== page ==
today’s watchlist (potential trade entries):
Below is an overview of all open positions, as well as a report on all positions that were closed only since the previous day’s newsletter. Net P/L figures are based on two separate $50,000 model portfolios (one for ETFs and one for stocks). Changes to open positions since the previous report are listed in a pink shaded cell below. New entries are shaded in green cells. Be sure to read the Wagner Daily subscriber guide for important, automatic rules on trade entries and exits.
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ETF position notes:
- One new official setup added to the watclist in SOXS.
stock position notes:
- TISA stop triggered for 200 shares at 4.77.
- To confirm the open positions section. We are selling all of TISA (350 shares) at market on the open. Selling half of DNKN (75 shares) at market on the open. Selling half of UA (30 shares) at market on the open. Selling half of SWHC (300 shares) at market on the open.
ETF and broad market commentary:
Stocks closed mostly higher on an uptick in volume yesterday, but the rally was far from impressive. After a strong morning rally, the market tumbled into the close, leaving all five major indices well off session highs. The small-cap Russell 2000 continued its recent exhibition of relative weakness. It closed lower by 0.1%, after being up as much as 1.1% on the day. The Nasdaq clung to a 0.1% gain, while both the S&P 500 and the Dow Jones Industrial Average added 0.5%. The S&P MidCap 400 ended the session 0.4% higher.
Market internals confirmed the ugly reversal action in the averages, as both advance/decline volume ratios reversed and closed significantly off the highs of the day. The NYSE A/D volume ratio collaped from 5 to 1 in the morning to a neutral 1.1 to 1 ratio by the close. The Nasdaq A/D volume ratio also sank from a high of 6 to 1 to 2.6 to 1 at the close. Volume was higher on the Nasdaq by 15.0% and by 1.7% on the NYSE. All the major indices closed well off session highs or formed bearish reversal candles on higher volume as well. We consider this price action to be “churning,” since higher volume did not move the market to higher price levels. This is generally a sign of stealth institutional selling into strength. Consequently, we consider yesterday to be a “distribution day” for both the Nasdaq and the NYSE.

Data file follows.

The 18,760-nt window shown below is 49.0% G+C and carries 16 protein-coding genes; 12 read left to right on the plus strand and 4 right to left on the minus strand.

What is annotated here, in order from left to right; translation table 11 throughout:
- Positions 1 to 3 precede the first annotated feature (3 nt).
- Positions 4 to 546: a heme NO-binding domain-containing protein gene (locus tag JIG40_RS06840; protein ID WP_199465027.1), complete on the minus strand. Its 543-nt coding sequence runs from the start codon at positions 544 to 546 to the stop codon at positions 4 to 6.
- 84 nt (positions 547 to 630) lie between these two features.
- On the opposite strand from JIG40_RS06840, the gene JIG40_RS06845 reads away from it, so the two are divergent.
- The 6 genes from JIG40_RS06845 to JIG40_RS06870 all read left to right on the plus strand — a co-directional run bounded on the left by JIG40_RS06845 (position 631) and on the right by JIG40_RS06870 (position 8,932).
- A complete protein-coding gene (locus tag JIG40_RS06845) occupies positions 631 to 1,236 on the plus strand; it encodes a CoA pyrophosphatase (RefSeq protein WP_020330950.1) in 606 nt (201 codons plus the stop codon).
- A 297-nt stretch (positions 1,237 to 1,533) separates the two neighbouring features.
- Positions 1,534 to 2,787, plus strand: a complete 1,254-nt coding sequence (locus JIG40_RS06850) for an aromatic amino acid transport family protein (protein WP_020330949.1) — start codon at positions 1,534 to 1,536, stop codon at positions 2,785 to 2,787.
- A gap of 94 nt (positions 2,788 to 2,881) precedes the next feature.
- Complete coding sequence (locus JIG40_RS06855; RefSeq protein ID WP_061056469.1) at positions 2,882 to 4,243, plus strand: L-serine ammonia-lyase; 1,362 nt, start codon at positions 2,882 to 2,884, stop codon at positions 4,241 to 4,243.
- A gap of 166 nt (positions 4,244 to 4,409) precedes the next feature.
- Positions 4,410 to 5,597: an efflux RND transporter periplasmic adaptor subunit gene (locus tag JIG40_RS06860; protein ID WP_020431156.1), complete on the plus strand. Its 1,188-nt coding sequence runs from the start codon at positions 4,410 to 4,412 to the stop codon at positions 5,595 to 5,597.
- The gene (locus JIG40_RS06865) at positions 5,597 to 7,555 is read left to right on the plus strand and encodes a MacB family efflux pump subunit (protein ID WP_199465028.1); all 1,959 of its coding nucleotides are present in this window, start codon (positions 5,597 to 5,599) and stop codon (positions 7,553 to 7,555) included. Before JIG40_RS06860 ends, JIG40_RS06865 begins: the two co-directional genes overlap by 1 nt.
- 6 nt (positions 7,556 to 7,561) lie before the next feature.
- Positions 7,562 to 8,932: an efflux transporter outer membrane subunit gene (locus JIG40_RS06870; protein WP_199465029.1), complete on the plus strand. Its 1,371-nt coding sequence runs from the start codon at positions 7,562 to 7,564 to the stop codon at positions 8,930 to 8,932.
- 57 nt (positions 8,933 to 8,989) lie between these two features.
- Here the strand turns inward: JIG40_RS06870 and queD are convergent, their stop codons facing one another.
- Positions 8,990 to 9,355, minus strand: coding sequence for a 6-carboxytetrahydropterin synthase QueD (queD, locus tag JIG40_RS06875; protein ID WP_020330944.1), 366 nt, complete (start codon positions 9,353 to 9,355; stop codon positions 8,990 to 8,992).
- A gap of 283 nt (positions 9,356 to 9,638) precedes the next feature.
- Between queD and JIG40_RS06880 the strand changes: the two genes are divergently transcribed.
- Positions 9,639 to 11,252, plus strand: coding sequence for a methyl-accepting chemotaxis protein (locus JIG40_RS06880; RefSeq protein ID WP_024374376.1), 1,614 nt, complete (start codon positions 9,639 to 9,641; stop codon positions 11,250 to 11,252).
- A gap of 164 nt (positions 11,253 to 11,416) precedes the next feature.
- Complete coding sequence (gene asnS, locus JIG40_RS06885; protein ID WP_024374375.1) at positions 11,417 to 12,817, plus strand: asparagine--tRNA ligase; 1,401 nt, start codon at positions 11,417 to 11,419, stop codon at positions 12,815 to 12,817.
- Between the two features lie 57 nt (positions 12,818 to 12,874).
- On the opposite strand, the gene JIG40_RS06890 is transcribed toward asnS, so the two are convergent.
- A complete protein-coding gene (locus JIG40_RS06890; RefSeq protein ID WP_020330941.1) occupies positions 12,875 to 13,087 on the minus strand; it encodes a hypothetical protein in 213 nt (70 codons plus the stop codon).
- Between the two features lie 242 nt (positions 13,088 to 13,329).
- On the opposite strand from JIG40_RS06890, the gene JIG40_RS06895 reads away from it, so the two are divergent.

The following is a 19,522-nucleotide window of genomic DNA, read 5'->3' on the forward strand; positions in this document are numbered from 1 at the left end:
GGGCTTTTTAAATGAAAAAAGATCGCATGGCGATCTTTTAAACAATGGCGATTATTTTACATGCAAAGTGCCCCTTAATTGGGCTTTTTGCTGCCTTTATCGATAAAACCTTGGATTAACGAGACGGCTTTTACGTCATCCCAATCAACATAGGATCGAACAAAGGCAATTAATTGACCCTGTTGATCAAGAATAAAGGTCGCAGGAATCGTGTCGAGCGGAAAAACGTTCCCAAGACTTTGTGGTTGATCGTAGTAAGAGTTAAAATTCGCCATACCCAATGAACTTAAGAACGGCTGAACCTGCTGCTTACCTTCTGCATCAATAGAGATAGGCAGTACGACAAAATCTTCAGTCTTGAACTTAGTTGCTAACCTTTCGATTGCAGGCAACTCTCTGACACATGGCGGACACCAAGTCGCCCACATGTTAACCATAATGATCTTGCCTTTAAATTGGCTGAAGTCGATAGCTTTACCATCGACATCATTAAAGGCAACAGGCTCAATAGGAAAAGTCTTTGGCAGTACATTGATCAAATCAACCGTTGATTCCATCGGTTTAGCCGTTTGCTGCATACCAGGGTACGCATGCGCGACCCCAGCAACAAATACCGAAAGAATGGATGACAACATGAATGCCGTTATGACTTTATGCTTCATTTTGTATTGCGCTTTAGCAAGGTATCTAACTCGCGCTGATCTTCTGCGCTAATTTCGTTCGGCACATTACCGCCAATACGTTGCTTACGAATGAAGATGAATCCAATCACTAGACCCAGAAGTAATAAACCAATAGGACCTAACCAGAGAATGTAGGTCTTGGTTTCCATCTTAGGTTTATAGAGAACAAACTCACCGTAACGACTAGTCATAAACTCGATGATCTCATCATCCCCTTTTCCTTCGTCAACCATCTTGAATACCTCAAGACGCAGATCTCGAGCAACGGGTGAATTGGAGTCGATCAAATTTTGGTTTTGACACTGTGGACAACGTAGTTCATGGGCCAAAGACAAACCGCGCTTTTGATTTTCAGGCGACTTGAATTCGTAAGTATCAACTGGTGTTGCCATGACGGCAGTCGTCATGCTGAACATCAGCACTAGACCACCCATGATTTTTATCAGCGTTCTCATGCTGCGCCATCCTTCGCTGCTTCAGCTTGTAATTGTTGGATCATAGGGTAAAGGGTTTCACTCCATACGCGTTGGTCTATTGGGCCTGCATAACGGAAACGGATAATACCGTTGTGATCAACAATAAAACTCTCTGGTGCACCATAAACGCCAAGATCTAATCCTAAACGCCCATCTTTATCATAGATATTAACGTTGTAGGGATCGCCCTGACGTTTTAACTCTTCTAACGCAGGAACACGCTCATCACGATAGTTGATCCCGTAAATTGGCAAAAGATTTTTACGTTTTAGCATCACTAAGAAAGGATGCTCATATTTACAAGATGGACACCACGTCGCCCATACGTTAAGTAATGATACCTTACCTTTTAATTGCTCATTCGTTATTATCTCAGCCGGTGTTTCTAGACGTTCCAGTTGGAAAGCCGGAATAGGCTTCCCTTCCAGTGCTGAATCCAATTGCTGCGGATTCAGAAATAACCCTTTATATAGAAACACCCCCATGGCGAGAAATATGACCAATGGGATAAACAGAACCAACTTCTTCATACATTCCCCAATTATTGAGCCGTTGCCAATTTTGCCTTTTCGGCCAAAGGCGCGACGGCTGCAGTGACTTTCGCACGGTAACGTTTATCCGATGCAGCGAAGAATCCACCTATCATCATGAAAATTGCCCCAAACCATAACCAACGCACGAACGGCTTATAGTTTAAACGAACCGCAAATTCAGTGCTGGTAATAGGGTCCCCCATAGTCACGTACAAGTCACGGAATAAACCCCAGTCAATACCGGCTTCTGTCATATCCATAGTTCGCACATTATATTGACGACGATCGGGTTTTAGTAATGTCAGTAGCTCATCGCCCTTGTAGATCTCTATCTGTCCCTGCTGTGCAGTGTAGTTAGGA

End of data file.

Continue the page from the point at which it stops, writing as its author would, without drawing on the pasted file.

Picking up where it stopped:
Given yesterday’s poor price action, an updated technical review of the main stock market indexes is in order. Below are charts of the S&P 500 ($SPX), Dow Jones Industrial Average ($DJIA), Nasdaq Composite ($COMPQ), small-cap Russell 2000 ($RUT), and the S&P MidCap 400 ($MID):
Yesterday, the S&P 500 formed a bearish reversal candle, as it found resistance at the 1,415 level. The two-day low now serves as support (1,394), with both the 20-day (the beige line) and 50-day moving average (the teal line) just below (1,385 – 1,389). The next major support is the “double bottom” formed at the 1,357 area. If the S&P loses support of its two-day low and doesn’t recover quickly, we anticipate a retest of the 1,357 swing low in the near-term. Next, take a look at support and resistance on the Dow:
The Dow Jones Industrial Average exhibited the most relative strength yesterday, as it set a fresh 52-week closing high. However, the index also ran into difficulty because it closed well of its intraday high. The Dow should now find resistance at yesterday’s high of 13,338, and support at its two-day low (13,175 area). The next significant support level is at the 20-day EMA and 50-day MA (13,050 to 13,086 range). If the Dow loses support of these key marks, the next support level is around 12,845. Now we move on to the Nasdaq:
Like the Dow, yesterday’s swing high also serves as an important near-term resistance level on the Nasdaq. If the Nasdaq is unable to hold key intermediate-term support of its 50-day MA (3,025), it will likely retest the April 23rd swing low of 2,946 as its next move. Next up is the small-cap index: